You should be aware that from 6 April 2015, agencies must send details to HMRC of workers they place with clients who are not being treated as employees and where they didn’t operate PAYE. This means HMRC will have much more visibility over agency worker engagements.
HMRC have developed extensive guidance which includes examples of where HMRC would consider that the manner in which the worker provides their services is not subject to supervision, direction or control.
From the guidance, we can see that HMRC consider supervision, direction and control are best defined as follows:
Supervision is someone overseeing a person doing work, to ensure that person is doing the work they are required to do and it is being done correctly to the required standard. Supervision can also involve helping the person where appropriate in order to develop their skills and knowledge.
Direction is someone making a person do his/her work in a certain way by providing them with instructions, guidance or advice as to how the work must be done. Someone providing direction will often coordinate how the work is done, as it is being undertaken.
Control is someone dictating what work a person does and how they go about doing that work. Control also includes someone having the power to move the person from one job to another.
They also give a helpful example of where they think supervision, direction and control would not apply in the context of a PA (see page 14 of the document accessed through the link). However where you give instructions to the PA and have procedures which must be followed by them, it is likely there will be supervision, direction or control over the manner in which the services are provided and therefore a PAYE obligation on the agency.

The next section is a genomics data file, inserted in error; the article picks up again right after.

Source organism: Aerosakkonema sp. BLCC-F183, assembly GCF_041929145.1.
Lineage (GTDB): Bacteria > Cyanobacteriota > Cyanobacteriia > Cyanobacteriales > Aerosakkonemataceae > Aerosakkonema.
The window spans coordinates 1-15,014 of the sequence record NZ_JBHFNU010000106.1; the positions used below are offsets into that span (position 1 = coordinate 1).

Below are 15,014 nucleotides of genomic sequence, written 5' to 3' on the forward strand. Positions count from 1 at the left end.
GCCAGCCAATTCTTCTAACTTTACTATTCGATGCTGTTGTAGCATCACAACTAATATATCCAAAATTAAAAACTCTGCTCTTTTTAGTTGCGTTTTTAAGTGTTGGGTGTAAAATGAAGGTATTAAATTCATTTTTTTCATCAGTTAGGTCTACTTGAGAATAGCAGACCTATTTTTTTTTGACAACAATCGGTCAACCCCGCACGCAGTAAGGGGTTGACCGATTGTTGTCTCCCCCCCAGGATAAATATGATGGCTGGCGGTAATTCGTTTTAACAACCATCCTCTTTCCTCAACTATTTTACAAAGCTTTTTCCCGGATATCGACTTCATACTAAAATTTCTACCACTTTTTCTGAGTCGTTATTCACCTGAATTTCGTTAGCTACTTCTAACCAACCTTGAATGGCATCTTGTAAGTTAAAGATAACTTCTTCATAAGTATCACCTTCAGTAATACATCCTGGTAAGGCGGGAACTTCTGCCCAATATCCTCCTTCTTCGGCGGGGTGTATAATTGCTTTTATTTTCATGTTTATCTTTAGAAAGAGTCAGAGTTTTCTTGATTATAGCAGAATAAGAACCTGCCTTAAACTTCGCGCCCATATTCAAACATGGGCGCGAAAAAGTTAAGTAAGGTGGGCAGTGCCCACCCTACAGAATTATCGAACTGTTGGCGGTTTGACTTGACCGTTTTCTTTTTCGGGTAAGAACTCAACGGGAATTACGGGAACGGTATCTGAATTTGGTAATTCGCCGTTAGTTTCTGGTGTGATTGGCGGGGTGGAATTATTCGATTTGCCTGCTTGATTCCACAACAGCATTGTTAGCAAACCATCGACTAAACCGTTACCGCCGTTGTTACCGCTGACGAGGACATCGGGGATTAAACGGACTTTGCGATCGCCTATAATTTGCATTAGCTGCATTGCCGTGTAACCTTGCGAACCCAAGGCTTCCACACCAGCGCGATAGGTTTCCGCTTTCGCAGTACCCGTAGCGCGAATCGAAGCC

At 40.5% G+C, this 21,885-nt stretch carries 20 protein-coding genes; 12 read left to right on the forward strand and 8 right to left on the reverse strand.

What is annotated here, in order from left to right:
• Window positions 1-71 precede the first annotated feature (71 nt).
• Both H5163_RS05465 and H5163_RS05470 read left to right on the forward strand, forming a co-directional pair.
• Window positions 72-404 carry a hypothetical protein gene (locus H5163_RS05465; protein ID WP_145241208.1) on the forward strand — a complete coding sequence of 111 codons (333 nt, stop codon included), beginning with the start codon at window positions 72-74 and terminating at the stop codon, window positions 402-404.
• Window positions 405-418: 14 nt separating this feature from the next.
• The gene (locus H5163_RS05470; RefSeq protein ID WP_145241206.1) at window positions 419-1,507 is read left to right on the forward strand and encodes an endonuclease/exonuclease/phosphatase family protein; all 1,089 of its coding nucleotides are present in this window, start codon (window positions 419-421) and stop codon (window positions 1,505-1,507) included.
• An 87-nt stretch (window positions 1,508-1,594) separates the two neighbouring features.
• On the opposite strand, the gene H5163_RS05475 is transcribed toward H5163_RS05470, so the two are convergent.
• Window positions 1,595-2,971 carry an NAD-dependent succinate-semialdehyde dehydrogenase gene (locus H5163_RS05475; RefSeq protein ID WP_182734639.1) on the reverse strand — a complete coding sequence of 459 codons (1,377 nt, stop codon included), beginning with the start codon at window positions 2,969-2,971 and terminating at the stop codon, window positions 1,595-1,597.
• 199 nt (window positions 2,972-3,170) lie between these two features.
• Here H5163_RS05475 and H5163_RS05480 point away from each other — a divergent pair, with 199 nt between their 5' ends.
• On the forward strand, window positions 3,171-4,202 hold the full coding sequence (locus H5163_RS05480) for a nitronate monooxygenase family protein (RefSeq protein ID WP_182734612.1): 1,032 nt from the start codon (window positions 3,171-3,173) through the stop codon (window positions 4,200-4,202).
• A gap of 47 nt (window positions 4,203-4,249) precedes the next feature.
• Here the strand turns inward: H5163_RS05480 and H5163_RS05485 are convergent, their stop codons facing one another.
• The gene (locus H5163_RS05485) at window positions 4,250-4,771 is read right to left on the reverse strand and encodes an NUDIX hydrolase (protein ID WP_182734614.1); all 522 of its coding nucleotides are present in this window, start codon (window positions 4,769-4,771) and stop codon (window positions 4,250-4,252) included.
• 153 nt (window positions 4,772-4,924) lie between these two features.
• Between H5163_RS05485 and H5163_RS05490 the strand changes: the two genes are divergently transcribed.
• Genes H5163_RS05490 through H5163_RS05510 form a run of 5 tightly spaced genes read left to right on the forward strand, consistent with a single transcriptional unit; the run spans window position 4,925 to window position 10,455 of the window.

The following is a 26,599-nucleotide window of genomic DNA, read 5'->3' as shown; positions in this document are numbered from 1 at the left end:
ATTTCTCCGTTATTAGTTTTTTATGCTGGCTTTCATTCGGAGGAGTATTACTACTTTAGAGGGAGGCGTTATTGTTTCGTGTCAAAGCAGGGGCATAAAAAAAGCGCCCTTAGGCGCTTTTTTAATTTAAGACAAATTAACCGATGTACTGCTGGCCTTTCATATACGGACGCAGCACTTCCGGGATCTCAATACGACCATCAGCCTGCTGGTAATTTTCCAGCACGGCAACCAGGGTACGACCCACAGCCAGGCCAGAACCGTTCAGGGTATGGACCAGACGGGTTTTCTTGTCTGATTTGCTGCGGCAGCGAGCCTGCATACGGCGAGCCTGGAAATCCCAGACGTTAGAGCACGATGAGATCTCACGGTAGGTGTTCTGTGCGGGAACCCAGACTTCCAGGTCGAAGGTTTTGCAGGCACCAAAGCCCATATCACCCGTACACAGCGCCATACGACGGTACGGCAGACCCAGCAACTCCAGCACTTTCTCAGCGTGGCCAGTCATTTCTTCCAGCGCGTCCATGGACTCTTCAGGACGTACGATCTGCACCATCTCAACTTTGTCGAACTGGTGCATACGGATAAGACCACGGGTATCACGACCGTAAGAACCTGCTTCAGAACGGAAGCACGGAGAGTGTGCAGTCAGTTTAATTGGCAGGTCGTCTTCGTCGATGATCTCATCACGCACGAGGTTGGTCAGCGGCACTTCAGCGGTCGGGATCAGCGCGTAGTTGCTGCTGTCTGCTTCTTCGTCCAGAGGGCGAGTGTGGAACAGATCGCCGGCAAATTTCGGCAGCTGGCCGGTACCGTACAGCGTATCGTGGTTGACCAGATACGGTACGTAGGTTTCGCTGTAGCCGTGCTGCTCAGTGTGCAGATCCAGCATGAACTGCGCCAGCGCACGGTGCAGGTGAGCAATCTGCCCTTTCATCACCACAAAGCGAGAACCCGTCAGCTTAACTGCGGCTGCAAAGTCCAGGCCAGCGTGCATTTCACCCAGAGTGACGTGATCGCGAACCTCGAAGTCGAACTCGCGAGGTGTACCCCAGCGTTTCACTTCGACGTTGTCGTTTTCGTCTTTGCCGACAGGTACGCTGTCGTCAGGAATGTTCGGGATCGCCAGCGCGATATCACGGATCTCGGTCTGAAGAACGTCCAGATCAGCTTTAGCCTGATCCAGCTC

It may be tempting to give the agency information which means that they do not operate PAYE, as this may mean lower costs for you. However where there is any element of doubt, then it is best to err on the side of caution and tell the agency that the worker will be under your supervision, direction and control, so as to protect yourself as best as possible from any potential problems with HMRC at a later date.
Why else might I need to consider whether the agency worker is under my supervision, direction or control?
Agency workers often work on lots of different engagements and may incur substantial travel costs in getting to their various work locations. If they are not entitled to relief for their travel expenses under the normal tax rules, some of them use a loophole in the law which means they claim relief on their travel and subsistence expenses when it would not normally be available.
From April 2016 the Government have tried to close this loophole by saying that agency workers (and other temporary workers employed through an employment intermediary) will be prevented from claiming relief on their travel and subsistence expenses if they are under the supervision, direction or control, of any person, in the manner in which they undertake their role.
As such, from April 2016, you may be asked whether a worker who is supplied to you by an agency is under supervision, direction or control (or the right thereof) in the manner they under take their work – as explained in more detail above. Please note that, for this purpose, workers are assumed to be under supervision, direction or control, unless it is shown otherwise.